These essays are an exercise in the use of satire, hyperbole, and overstatement by developing writers.
They are intended to be humorous, not offensive. Read them closely; take them lightly.

Monday, February 1, 2010

That's What She Said Jokes

Cody Sousa

For those of you who don’t know, here is an example of a “that’s what she said” joke. A person will say, “Wow, you were amazing!” Someone will reply, “that’s what she said.”

Depending on the situation, however, these jokes could be extremely funny or not funny at all. Sometimes these jokes are not funny because a Cardinal Newman student will use this phrase when it doesn’t make any sense. Somebody could say, “I forgot my homework” and someone will reply with “that’s what she said.” The funniest thing is that people actually laugh. The joke could make absolutely no sense whatsoever and people will still crack up laughing. What is also funny is the constant use, the over-use of this joke. Cardinal Newman students like it that much.

I have no idea why people like this joke. I do know that the popularity of “that’s what she said jokes” has something to do with the hilarious television show, “The Office.” In it, Michael Scott is a complete idiot and he uses the “that’s what she said” remark at the most inappropriate times. Why would anyone want to imitate him? The answer is beyond me. But Cardinal Newman students imitate him still.

These jokes are totally un-funny in various situations. For example, a student could have a game-winning shot in his basketball game one night. The next morning, his mom says, “You were great last night”. It is natural, in this situation, for a “that’s what she said” joke to come to mind, but most intelligent people would realize that this is a very inappropriate time to use the joke. Not a Cardinal Newman student. Any student would just fire off a “that’s what she said” comment right at their mom without even giving it a thought. This would not, under any circumstances be okay to say to your mom.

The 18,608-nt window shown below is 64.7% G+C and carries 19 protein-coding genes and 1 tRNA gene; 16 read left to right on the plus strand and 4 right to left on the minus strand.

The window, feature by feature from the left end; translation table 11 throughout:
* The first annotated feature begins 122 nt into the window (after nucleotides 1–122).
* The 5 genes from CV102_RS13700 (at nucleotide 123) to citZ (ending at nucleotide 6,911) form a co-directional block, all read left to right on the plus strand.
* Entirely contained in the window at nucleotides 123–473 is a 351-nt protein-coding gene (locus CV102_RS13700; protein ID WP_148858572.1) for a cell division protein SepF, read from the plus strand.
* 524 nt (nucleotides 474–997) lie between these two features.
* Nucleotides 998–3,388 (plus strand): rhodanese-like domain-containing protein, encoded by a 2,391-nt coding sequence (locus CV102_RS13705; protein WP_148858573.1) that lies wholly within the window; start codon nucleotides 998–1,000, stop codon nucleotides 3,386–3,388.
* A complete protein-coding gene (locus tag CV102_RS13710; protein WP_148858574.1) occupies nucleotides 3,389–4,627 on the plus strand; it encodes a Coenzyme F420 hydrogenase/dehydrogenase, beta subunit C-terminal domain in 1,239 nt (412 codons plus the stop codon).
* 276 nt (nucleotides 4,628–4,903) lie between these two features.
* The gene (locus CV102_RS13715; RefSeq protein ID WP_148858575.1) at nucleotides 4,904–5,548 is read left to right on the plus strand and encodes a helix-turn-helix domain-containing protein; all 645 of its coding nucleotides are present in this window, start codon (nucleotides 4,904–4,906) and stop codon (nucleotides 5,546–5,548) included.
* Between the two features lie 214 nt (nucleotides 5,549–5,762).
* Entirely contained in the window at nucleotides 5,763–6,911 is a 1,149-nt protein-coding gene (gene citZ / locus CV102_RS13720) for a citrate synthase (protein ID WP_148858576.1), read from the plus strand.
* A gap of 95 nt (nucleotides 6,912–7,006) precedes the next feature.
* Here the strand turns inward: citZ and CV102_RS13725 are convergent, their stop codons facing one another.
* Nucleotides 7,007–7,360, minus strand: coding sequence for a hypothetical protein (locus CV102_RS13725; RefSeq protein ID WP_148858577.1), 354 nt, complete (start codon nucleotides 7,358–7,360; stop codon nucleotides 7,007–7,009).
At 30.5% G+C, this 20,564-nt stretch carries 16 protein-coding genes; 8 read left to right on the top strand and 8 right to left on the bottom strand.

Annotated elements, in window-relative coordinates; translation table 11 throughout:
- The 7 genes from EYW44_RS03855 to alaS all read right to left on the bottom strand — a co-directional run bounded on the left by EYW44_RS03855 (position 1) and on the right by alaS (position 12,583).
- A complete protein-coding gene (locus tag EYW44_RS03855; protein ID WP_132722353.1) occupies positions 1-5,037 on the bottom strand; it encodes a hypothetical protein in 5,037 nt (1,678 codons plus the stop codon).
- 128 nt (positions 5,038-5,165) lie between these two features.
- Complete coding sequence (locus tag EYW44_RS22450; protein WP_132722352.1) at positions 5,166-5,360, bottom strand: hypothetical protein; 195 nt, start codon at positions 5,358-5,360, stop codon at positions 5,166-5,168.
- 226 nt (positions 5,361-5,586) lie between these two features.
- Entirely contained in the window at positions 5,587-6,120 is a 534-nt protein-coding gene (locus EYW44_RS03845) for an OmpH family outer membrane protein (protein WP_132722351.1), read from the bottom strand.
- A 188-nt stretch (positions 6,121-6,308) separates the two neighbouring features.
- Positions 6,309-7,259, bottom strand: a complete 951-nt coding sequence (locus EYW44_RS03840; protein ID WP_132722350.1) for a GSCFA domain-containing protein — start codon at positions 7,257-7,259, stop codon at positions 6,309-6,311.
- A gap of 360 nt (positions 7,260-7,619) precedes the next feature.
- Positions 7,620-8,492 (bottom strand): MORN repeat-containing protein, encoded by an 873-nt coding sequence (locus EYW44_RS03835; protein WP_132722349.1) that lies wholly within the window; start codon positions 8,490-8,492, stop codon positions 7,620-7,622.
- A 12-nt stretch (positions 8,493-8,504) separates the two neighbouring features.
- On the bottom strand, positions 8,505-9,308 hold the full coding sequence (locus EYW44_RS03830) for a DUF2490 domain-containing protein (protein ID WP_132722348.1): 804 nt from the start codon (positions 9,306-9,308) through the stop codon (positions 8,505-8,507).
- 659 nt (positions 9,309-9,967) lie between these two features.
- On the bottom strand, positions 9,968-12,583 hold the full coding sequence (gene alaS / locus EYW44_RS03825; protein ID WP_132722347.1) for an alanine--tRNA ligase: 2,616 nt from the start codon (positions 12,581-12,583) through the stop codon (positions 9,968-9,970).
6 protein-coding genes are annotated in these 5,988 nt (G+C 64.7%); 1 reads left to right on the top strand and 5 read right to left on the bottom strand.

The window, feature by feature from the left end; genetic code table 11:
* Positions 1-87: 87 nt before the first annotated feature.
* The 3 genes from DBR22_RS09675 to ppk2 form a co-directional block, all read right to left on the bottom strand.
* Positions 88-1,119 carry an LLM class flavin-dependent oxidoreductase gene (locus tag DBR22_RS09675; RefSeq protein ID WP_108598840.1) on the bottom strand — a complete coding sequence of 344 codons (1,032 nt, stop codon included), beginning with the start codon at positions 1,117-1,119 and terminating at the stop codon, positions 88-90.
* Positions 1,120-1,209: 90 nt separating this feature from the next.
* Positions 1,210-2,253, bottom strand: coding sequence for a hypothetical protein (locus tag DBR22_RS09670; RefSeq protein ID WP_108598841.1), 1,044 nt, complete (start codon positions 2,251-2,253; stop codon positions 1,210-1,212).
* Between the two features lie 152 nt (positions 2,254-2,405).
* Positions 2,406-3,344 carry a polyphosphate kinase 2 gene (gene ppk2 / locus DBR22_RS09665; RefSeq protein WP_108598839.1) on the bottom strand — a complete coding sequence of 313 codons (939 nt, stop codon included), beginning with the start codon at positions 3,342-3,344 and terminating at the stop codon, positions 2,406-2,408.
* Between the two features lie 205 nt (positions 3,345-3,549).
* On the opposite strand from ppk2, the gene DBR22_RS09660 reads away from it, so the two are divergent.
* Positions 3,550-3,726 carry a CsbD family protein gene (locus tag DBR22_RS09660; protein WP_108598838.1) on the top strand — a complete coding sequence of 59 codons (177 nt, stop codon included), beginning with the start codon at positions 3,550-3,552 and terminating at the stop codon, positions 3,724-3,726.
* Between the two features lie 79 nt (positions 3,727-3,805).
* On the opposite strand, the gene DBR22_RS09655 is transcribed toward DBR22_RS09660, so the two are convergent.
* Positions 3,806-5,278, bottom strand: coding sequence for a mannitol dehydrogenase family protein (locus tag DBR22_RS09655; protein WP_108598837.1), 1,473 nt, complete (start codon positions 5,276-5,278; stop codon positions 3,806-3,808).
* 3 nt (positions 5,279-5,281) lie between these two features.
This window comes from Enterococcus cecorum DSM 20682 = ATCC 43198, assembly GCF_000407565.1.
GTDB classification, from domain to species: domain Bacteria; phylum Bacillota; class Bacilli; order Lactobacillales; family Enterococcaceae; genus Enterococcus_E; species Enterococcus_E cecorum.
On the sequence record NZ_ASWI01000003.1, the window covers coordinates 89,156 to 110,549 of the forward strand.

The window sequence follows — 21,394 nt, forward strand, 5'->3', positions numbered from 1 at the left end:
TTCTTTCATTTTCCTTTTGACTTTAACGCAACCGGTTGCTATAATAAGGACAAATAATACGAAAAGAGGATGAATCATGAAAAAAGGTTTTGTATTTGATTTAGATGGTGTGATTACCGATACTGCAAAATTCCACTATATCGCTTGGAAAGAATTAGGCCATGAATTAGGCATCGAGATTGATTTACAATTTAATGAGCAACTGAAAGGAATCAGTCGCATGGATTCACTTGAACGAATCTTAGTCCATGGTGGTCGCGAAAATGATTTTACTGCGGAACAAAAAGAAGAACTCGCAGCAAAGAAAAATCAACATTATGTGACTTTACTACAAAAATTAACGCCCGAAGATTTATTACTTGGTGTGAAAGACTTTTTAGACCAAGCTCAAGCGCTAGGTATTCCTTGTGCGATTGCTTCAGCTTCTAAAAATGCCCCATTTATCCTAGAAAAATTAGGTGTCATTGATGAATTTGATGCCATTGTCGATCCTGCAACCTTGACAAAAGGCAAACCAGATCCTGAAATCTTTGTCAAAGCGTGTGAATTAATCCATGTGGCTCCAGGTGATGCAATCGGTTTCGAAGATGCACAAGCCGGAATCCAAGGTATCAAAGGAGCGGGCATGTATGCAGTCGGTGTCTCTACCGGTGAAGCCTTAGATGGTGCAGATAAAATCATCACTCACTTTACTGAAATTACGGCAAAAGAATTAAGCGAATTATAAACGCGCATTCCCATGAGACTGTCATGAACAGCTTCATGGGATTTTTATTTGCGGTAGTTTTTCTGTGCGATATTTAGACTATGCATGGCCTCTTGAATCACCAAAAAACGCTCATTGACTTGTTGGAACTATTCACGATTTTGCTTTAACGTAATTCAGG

These jokes have gotten extremely annoying over the past few years, but people continue to use it over and over again. It’s at a point now where if someone says “that’s what she said” I completely ignore it, as do some other people. The phrase is still loved and being used very often and, unfortunately, will never leave. Some of us wish it would slow down. That’s what she said.

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Comments are encouraged. Each will be reviewed by Mr. Smith before posting. Any comments that are mean spirited or use inappropriate language toward the school or its students will not be posted. I especially welcome compliments, constructive criticism, questions, or general feedback on the essay.